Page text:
Investor Thinking - Where the clock ticks: the dutch residential mortgage market
In the Netherlands, the spread of mortgage rates over government bonds, their long duration, low default rates and low capital charge has attracted new, long-term institutional investors to the market. These characteristics may make Dutch mortgages attractive for incorporation in a liability matching portfolio, depending on an investor’s objectives and regulatory framework.
Investors beyond the Netherlands and the Eurozone, seeking to match their long-term liabilities, may also benefit from incorporating Dutch mortgages into their portfolios even after taking currency hedging into consideration.
According to a Dutch saying, “The clock ticks at home, as it ticks nowhere else.” Over the past years, Dutch institutional investors have become attuned to the workings of the Dutch mortgage market along with, more recently, investors from outside the Netherlands. Non-bank lenders have quickly seized the investment opportunity afforded by mortgages in the Netherlands, which could be advantageous in a liability driven investment framework owing to their long duration and the yield pick-up versus government bonds—in absolute terms or relative to capital charges.
Amidst the iconic windmills, sit predominantly prime assets against a backdrop of a low rate of credit incidents1 and a creditor-friendly legal environment. In this article, we weigh the pros and cons of Dutch residential mortgages from an institutional investor’s perspective.
The Dutch residential mortgage market stands at roughly €650bn and is expected
to reach up to €875bn by 20252 owing to a strong dynamic in new loan origination3. This market has been transformed in the span of a few years. Domestic deposits of €389bn are insufficient to finance this debt, leaving a funding gap exceeding €260bn in 20154. Recently, new non-bank lenders have entered the market, drawn to the yield pick-up Dutch mortgages offer versus Dutch government bonds (Figure 1). According to Ortec Finance, a technology and advisory services provider, “Government paper has become less attractive as a hedging instrument because of declining yields. As a result, institutional investors are partly replacing Dutch government bonds with mortgage investments”5.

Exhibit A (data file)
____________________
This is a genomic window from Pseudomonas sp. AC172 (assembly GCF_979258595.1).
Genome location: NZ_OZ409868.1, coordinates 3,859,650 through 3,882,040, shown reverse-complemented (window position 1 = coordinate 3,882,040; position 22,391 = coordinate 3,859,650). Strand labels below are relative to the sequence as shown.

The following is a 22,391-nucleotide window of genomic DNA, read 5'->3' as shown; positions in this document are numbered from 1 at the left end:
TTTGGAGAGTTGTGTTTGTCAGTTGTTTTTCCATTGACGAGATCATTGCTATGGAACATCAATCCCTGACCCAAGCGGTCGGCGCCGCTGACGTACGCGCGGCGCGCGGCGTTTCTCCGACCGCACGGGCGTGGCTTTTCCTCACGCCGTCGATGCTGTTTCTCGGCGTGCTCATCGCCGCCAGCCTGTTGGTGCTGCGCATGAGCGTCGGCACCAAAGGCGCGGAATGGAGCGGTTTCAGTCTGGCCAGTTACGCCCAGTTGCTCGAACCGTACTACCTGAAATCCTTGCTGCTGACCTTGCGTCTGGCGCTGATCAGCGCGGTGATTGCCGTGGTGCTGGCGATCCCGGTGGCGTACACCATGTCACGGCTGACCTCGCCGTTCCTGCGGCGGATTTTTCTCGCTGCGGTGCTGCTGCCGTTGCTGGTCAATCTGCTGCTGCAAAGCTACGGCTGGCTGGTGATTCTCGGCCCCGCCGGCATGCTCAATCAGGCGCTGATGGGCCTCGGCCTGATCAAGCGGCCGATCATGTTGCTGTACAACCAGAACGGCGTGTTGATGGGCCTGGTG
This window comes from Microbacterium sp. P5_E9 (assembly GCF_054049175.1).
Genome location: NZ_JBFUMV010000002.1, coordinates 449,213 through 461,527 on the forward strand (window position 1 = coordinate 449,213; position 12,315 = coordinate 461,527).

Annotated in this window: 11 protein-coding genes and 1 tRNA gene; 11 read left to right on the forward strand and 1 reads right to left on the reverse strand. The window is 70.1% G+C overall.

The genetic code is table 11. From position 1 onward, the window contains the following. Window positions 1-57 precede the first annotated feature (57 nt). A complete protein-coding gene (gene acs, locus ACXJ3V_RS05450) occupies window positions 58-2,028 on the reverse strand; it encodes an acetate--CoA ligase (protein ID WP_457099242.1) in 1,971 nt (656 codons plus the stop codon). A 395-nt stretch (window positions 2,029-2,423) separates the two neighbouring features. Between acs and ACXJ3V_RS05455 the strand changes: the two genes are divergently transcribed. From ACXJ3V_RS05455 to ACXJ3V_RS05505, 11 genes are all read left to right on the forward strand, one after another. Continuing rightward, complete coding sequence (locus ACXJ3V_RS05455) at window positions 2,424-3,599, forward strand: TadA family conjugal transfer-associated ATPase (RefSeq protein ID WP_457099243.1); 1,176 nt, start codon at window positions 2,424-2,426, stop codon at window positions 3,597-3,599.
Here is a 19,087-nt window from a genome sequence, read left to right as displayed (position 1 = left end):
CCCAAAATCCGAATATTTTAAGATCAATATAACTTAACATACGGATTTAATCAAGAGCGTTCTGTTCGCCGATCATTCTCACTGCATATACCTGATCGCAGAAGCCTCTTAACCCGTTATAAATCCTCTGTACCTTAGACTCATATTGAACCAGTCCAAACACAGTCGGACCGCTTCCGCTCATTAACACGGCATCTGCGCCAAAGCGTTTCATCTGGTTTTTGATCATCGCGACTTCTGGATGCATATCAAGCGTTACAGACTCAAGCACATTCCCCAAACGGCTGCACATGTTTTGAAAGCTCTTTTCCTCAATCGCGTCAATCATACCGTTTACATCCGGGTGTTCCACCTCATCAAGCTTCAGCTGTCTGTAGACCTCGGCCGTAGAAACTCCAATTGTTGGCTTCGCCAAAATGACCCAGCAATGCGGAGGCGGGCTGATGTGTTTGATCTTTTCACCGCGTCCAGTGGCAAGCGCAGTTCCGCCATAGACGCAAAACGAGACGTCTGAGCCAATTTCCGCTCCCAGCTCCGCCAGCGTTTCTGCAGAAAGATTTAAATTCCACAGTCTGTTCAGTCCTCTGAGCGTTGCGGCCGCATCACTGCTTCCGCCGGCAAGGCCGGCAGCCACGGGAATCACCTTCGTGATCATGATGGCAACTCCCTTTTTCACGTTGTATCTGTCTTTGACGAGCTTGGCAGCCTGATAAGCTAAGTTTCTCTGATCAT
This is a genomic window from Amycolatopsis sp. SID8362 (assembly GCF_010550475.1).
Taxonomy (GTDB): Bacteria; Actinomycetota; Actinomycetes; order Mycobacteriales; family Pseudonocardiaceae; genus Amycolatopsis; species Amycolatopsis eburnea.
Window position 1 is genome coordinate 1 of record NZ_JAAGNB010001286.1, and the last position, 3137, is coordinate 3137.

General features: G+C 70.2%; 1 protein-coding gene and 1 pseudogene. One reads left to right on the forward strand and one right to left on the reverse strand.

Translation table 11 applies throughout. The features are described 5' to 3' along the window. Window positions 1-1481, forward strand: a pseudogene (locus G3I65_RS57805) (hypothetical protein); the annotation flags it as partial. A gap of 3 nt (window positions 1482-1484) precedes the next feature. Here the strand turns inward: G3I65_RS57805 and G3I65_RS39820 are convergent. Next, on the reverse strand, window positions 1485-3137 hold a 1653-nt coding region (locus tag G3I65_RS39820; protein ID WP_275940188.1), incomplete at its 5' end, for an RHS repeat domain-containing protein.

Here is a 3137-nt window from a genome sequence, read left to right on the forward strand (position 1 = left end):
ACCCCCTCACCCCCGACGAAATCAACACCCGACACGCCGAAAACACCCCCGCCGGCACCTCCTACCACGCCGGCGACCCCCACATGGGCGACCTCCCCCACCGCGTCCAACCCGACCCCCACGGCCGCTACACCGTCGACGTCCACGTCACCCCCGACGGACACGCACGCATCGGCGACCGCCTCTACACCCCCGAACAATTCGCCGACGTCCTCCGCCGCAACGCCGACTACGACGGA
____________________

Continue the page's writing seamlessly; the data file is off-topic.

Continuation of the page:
The entrance of insurers and pension funds has provided a complementary source of funding to the market, and these players now account for around one-third of new loans and one-quarter of outstanding mortgages6. At the same time, the Dutch banks’ market share of new loans fell from c. 80% in 2006-2007 to less than 60% in 2015-2016, further illustrating the diversification of the investor base7.
Figure 1 shows a positive spread of mortgage rates over government bond yields, driven largely by the bank deposit funding gap (as mentioned earlier) and Dutch banks’ need to source most of their refinancing for long-term mortgages from financial markets(unlike the case in Germany or France). In fact, spreads which widened between 2008 and 2011 are currently close to their widest historical levels because higher liquidity and capital requirements have made it more expensive for banks to keep mortgages with long maturities and high loan-to-value (LTV) levels on their balance sheets. For the foreseeable future, the size and long-term nature of the funding gap can be seen as a driver of sustainable spread levels, independent of the creditworthiness of the asset class.
The Dutch mortgage market is mainly comprised of fixed rate loans. It is predominantly of prime quality, which means that borrowers do not have documented credit issues and properties are usually owneroccupied. A Code of Conduct that governs mortgage lending practices is designed to emphasise price and service competition along with affordability. Slightly less than half of new mortgages, and particularly those with high LTV levels8, benefit from the Nationale Hypotheke Garantie (NHG)9—a guarantee provided by the Foundation of the Guarantee Fund for Homeownership, which is backed by the Dutch State. As part of the NHG programme, loans fulfilling certain conditions, in exchange for a 1% up-front premium, may receive a guarantee and be offered a c.50bps discount on interest rate compared to standard mortgages with high loan-to-value. For lenders, the lower interest rate can be rationalised by the guarantee: the NHG covers 90% of the outstanding principal losses, accrued unpaid interest up to two years and disposal costs (after default and foreclosure) in case of an unforeseen life event. At the time of writing, the foundation, which acts as guarantor, has sufficient capital to cover over 20 times the mean level of losses over the past seven years10. The Dutch Central Bank considers the NHG a Dutch state guarantee and the foundation benefits from the same credit rating as the Dutch State11.
1 Source: Moody’s as of December 2016. Lowest rate in main European markets of arrears over 90 days across prime RMBS indices. For illustrative purposes
only. The figures relate to previous months or years and past performance is not a reliable indicator of current or future performance.
2 Source: Kames Capital and Dutch Central Bank –November 2016
3 Source: Kadaster, Dynamic Credit. New loan originations amounted to nearly €81bn in 2016
4 Source: AXA IM, Aegon as of December 2016
5 Source: Ortec Finance, IPE Magazine, June 2016. The Netherlands: Managing, not matching.
6 Source: Land Registry and IG&H Consulting
7 Source: IG&H Consulting